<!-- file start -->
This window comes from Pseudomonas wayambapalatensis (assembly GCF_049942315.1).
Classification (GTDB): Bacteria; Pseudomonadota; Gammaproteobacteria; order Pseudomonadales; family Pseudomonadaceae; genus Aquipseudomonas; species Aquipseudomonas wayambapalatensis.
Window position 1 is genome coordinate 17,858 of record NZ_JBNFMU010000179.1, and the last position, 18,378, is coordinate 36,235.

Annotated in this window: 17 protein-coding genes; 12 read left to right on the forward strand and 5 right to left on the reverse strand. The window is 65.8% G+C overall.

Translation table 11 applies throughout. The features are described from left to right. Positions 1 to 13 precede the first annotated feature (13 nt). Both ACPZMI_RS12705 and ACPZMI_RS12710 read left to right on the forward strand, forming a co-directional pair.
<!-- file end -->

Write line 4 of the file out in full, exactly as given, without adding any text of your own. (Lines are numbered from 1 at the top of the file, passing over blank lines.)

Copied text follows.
Annotated in this window: 17 protein-coding genes; 12 read left to right on the forward strand and 5 right to left on the reverse strand. The window is 65.8% G+C overall.